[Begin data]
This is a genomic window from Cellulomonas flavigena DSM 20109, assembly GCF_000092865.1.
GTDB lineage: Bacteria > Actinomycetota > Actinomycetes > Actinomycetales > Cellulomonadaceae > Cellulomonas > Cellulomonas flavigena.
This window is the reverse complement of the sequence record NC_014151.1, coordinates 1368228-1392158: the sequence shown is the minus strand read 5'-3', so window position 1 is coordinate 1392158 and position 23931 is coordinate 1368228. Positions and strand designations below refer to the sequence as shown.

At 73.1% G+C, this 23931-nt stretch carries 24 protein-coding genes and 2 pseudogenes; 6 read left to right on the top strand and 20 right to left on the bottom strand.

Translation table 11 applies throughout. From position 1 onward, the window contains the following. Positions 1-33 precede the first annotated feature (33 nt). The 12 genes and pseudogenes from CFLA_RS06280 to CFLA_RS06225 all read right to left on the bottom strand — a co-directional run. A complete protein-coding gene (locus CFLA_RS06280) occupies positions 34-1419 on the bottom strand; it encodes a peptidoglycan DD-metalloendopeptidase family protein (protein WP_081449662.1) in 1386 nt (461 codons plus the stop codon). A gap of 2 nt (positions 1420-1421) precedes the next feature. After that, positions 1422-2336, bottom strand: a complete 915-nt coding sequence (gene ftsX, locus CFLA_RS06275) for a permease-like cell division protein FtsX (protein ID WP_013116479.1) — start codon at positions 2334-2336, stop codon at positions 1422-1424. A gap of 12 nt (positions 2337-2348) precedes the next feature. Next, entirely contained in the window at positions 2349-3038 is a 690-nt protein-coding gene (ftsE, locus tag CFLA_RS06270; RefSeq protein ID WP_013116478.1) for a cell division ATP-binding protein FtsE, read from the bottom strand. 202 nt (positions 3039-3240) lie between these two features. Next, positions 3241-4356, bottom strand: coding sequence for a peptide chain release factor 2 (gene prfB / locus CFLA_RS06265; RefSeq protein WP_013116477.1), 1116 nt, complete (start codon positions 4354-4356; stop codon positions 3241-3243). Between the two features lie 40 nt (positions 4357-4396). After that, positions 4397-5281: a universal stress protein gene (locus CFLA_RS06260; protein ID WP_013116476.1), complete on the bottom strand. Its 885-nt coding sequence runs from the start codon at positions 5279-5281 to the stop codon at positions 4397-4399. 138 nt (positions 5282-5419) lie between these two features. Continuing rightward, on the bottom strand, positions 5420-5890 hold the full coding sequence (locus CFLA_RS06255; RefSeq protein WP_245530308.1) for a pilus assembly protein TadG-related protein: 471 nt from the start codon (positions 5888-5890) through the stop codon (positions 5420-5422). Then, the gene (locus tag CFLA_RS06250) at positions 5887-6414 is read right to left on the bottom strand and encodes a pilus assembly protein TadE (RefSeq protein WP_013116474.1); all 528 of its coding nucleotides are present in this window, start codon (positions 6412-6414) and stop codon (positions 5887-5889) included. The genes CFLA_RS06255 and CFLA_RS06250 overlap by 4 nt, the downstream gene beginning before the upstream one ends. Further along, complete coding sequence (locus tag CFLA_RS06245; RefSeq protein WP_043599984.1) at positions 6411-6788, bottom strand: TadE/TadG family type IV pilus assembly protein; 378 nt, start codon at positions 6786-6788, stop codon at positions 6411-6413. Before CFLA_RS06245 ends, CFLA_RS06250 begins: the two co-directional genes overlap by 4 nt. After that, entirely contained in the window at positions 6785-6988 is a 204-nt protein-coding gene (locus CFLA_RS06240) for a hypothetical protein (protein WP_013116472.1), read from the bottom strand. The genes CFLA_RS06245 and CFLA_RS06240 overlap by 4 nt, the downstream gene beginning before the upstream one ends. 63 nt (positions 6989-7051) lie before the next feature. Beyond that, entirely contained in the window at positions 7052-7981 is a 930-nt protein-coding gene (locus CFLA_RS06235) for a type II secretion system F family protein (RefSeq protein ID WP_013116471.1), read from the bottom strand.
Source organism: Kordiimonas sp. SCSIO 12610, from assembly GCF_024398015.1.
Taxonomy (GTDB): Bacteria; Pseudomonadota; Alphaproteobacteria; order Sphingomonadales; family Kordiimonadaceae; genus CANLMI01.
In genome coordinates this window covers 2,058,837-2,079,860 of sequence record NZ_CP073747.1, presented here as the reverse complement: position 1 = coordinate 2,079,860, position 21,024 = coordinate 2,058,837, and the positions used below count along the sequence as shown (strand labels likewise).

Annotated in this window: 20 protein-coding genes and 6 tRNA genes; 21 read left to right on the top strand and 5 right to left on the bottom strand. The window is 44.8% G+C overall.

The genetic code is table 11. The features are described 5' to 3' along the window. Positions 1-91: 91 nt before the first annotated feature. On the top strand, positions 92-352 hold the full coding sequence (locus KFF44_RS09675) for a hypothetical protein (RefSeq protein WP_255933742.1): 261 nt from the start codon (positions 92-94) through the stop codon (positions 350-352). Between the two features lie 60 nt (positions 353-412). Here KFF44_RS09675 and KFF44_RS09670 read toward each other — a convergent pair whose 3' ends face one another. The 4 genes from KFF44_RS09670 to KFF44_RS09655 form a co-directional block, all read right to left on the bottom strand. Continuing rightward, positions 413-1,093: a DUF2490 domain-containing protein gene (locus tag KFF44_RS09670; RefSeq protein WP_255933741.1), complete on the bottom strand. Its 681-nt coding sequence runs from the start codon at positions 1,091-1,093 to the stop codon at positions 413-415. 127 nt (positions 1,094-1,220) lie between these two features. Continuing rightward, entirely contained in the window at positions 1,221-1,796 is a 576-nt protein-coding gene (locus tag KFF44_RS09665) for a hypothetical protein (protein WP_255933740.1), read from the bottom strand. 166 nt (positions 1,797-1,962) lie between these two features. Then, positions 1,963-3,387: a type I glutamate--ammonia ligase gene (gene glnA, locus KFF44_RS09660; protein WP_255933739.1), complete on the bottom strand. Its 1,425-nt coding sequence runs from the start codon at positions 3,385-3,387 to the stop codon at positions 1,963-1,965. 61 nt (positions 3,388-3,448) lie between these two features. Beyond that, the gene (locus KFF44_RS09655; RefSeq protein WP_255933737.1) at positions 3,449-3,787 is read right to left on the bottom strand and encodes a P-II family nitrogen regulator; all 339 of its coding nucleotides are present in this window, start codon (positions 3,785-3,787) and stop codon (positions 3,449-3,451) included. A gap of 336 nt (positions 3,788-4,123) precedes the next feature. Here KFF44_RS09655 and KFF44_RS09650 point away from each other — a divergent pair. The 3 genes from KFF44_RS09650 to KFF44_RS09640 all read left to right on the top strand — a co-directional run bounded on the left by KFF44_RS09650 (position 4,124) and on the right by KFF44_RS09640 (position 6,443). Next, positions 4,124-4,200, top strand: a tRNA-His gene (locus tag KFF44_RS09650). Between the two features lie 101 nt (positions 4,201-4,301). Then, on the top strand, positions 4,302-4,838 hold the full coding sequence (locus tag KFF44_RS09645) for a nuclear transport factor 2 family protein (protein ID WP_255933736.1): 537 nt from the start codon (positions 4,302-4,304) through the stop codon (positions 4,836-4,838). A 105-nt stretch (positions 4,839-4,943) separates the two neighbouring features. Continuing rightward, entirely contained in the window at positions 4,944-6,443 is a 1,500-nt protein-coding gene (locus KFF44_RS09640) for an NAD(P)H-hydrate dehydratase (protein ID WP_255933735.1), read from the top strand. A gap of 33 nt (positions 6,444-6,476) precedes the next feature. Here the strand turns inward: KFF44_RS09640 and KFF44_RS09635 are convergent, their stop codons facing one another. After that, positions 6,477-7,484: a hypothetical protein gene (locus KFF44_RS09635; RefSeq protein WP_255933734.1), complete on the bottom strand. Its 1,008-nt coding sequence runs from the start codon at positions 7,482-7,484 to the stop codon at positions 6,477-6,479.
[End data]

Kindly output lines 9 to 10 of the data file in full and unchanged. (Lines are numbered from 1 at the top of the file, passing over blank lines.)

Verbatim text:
Annotated in this window: 20 protein-coding genes and 6 tRNA genes; 21 read left to right on the top strand and 5 right to left on the bottom strand. The window is 44.8% G+C overall.

The genetic code is table 11. The features are described 5' to 3' along the window. Positions 1-91: 91 nt before the first annotated feature. On the top strand, positions 92-352 hold the full coding sequence (locus KFF44_RS09675) for a hypothetical protein (RefSeq protein WP_255933742.1): 261 nt from the start codon (positions 92-94) through the stop codon (positions 350-352). Between the two features lie 60 nt (positions 353-412). Here KFF44_RS09675 and KFF44_RS09670 read toward each other — a convergent pair whose 3' ends face one another. The 4 genes from KFF44_RS09670 to KFF44_RS09655 form a co-directional block, all read right to left on the bottom strand. Continuing rightward, positions 413-1,093: a DUF2490 domain-containing protein gene (locus tag KFF44_RS09670; RefSeq protein WP_255933741.1), complete on the bottom strand. Its 681-nt coding sequence runs from the start codon at positions 1,091-1,093 to the stop codon at positions 413-415. 127 nt (positions 1,094-1,220) lie between these two features. Continuing rightward, entirely contained in the window at positions 1,221-1,796 is a 576-nt protein-coding gene (locus tag KFF44_RS09665) for a hypothetical protein (protein WP_255933740.1), read from the bottom strand. 166 nt (positions 1,797-1,962) lie between these two features. Then, positions 1,963-3,387: a type I glutamate--ammonia ligase gene (gene glnA, locus KFF44_RS09660; protein WP_255933739.1), complete on the bottom strand. Its 1,425-nt coding sequence runs from the start codon at positions 3,385-3,387 to the stop codon at positions 1,963-1,965. 61 nt (positions 3,388-3,448) lie between these two features. Beyond that, the gene (locus KFF44_RS09655; RefSeq protein WP_255933737.1) at positions 3,449-3,787 is read right to left on the bottom strand and encodes a P-II family nitrogen regulator; all 339 of its coding nucleotides are present in this window, start codon (positions 3,785-3,787) and stop codon (positions 3,449-3,451) included. A gap of 336 nt (positions 3,788-4,123) precedes the next feature. Here KFF44_RS09655 and KFF44_RS09650 point away from each other — a divergent pair. The 3 genes from KFF44_RS09650 to KFF44_RS09640 all read left to right on the top strand — a co-directional run bounded on the left by KFF44_RS09650 (position 4,124) and on the right by KFF44_RS09640 (position 6,443). Next, positions 4,124-4,200, top strand: a tRNA-His gene (locus tag KFF44_RS09650). Between the two features lie 101 nt (positions 4,201-4,301). Then, on the top strand, positions 4,302-4,838 hold the full coding sequence (locus tag KFF44_RS09645) for a nuclear transport factor 2 family protein (protein ID WP_255933736.1): 537 nt from the start codon (positions 4,302-4,304) through the stop codon (positions 4,836-4,838). A 105-nt stretch (positions 4,839-4,943) separates the two neighbouring features. Continuing rightward, entirely contained in the window at positions 4,944-6,443 is a 1,500-nt protein-coding gene (locus KFF44_RS09640) for an NAD(P)H-hydrate dehydratase (protein ID WP_255933735.1), read from the top strand. A gap of 33 nt (positions 6,444-6,476) precedes the next feature. Here the strand turns inward: KFF44_RS09640 and KFF44_RS09635 are convergent, their stop codons facing one another. After that, positions 6,477-7,484: a hypothetical protein gene (locus KFF44_RS09635; RefSeq protein WP_255933734.1), complete on the bottom strand. Its 1,008-nt coding sequence runs from the start codon at positions 7,482-7,484 to the stop codon at positions 6,477-6,479.